Birds and Blooms: A Perfect Pair
By George Harrison, Contributing Editor
Birds and blooms are a natural duo, depending on each other for survival. Birds not only eat flowers, but they also consume the fruits, berries, nuts and seeds that flowers produce. In return, birds pollinate flowers and spread their seeds.
I recently watched a pair of cedar waxwings eat the flower petals off an apple tree in full bloom. They had built a nest on a branch of the same tree, so they had plenty to eat without leaving home. Waxwings are just one of the birds that look to blooms for survival. Hummingbirds are among the most common winged visitors to flower gardens. The nectar of red geraniums, petunias, impatiens, fuchsias and cardinal flowers draw passing hummingbirds like a magnet.
Any plants that produce berries also are popular among our feathered friends. American highbush cranberry, elderberry and American mountain ash will all attract birds, such as gray catbirds, American robins, northern cardinals, cedar waxwings and northern mockingbirds. Seed-producing plants are a hit, too. These flowers will attract a variety of birds, including finches, chickadees, titmice, nuthatches and buntings. Rudbeckias, coneflowers, liatris and sunflowers are some top choices.
Thistle plants are also valuable to seed-eaters. American goldfinches even delay their nesting season until the blue-flowering bull thistles go to seed. The birds use the thistle down to build their nests and the seeds to feed their young. The next time you’re preparing your garden, keep the birds in mind when selecting the plants you want to grow. You can add color and feathered friends to your yard with the right blooms.
Readers share some of their favorite plants for attracting birds to their backyard.
Since I started planting perennial bachelor’s buttons and purple coneflowers in my yard, I’ve seen more American goldfinches than ever before. —Jill Hersch, Ayr, North Dakota
We’ve had a lot more hummingbirds in our backyard since we added bee balm, cardinal flower and ‘Dropmore Scarlet’ honeysuckle. The honeysuckle blooms early spring until frost.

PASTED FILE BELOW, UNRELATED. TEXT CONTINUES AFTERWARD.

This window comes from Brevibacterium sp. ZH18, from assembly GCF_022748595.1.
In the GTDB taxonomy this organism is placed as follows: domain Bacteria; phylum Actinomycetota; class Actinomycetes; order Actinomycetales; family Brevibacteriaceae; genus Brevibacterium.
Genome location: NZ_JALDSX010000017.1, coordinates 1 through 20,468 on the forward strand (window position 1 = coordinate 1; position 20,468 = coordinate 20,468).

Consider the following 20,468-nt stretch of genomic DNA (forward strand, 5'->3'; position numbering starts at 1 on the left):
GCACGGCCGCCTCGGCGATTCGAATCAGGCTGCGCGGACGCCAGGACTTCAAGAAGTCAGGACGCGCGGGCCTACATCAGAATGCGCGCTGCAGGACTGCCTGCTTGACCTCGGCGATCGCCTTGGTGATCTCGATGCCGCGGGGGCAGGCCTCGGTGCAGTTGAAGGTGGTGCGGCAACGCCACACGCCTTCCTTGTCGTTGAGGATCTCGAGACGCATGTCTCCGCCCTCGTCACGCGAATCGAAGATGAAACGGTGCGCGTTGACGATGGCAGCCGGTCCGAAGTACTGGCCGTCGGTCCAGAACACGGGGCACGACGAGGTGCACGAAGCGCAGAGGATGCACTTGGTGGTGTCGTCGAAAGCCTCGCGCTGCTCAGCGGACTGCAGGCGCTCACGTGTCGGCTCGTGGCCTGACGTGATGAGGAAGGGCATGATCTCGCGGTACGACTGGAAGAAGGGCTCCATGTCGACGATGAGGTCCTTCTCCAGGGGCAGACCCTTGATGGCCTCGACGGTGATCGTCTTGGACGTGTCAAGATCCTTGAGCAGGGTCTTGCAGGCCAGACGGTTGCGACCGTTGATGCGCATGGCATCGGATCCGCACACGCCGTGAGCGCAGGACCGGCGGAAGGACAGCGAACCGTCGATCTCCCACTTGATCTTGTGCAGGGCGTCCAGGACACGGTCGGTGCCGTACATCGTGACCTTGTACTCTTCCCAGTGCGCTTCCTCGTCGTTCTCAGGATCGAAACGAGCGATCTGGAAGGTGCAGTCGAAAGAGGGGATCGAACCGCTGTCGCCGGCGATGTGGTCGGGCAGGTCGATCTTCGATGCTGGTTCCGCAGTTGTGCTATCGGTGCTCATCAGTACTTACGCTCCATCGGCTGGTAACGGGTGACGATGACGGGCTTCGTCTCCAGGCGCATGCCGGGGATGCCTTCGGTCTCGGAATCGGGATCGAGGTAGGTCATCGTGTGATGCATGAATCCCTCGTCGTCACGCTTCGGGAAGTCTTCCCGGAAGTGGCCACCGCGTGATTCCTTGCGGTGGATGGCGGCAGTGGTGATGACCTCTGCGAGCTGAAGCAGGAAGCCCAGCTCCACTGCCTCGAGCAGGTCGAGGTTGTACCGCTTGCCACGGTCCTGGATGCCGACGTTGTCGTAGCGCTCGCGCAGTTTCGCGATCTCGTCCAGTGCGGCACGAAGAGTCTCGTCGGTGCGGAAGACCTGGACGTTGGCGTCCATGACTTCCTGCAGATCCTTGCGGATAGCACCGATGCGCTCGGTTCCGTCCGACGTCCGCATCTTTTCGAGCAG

—Barbara Mohr, Elkhorn, Wisconsin
I’ve found hummingbirds love my columbine, coral bells and red and purple salvia. —Georgia Stewart, Field Editor, Hebron, Illinois
My honeysuckle doesn’t stop attracting birds when its flowers fade. Its succulent berries are great for attracting cedar waxwings later in the season. Be careful to select only noninvasive species. —Gary Clark, Knowlton, Quebec
I have had more visitors at my hummingbird feeders since I planted butterfly bush and trumpet vine near them. — Marianne La Fountaine, Fremont, Ohio
I often see American goldfinches flocking around my cosmos—especially in autumn as the plants go to seed. I’ve counted at least a dozen finches bouncing from one stem to another in search of seeds. —Cherie Boulton, Hayward, California
After years of planting flowers for birds, I’ve developed a good list of my favorites. For blue jays, try planting plumed cockscomb, marigolds, sunflowers, four-o’clocks and hibiscus. For hummingbirds, plant morning glories, orange and red gladiolus, perennial sweet peas, lantana and turkscap lilies. —Marsha Melder, Field Editor, Shreveport, Louisiana
I’ve found two types of purple flowers that attract lots of winged activity—stokesia and liatris (sometimes called blazing star or gayfeather). Stokesia, also called stokes aster, looks like an annual aster with narrow purple petals extending upward. Liatris produces long spikes of blooms with green leaves shooting out from the main stalk.
—Gloria Meredith, Harrington, Delaware
I’d discovered mountain bluets and zinnias provide food for American goldfinches. The birds bend the drying flower heads to the ground as they land on them, then pull out the seeds with their bills. It’s fascinating to watch. —Charlene Margetiak, Norwalk, Ohio
I plant hollyhocks and cannas to attract hummingbirds. —Sandra Voss, Granville, Iowa
Buntings and finches really love the tall spikes of blooms that appear on our common mullein. This wildflower is perfect for our feathered friends. —Marcia Sinclair, Marion, North Carolina
Plant geraniums, rose of Sharon and rhododendrons to attract more hummingbirds to your backyard. They are great plants all summer. —Tina Jacobs, Wantage, New Jersey
Plant pink and red azaleas, petunias and daylilies to attract hummingbirds. Their funnel-shaped, nectar-producing blooms and bright hues will invite the winged jewels to your backyard. —Laura Horning, Miffletown, Pennsylvania
To attract orioles to your yard, plant nectar-producing flowers like red-hot poker. —Allison Schott, Brantford, Ontario
Hummingbirds seem to prefer the nectar of my cypress vines. As soon as the vines start blooming, the birds ignore my sugar-water feeders and spend all their time at the flowers instead. —Josephine Ayers, Aiken, South Carolina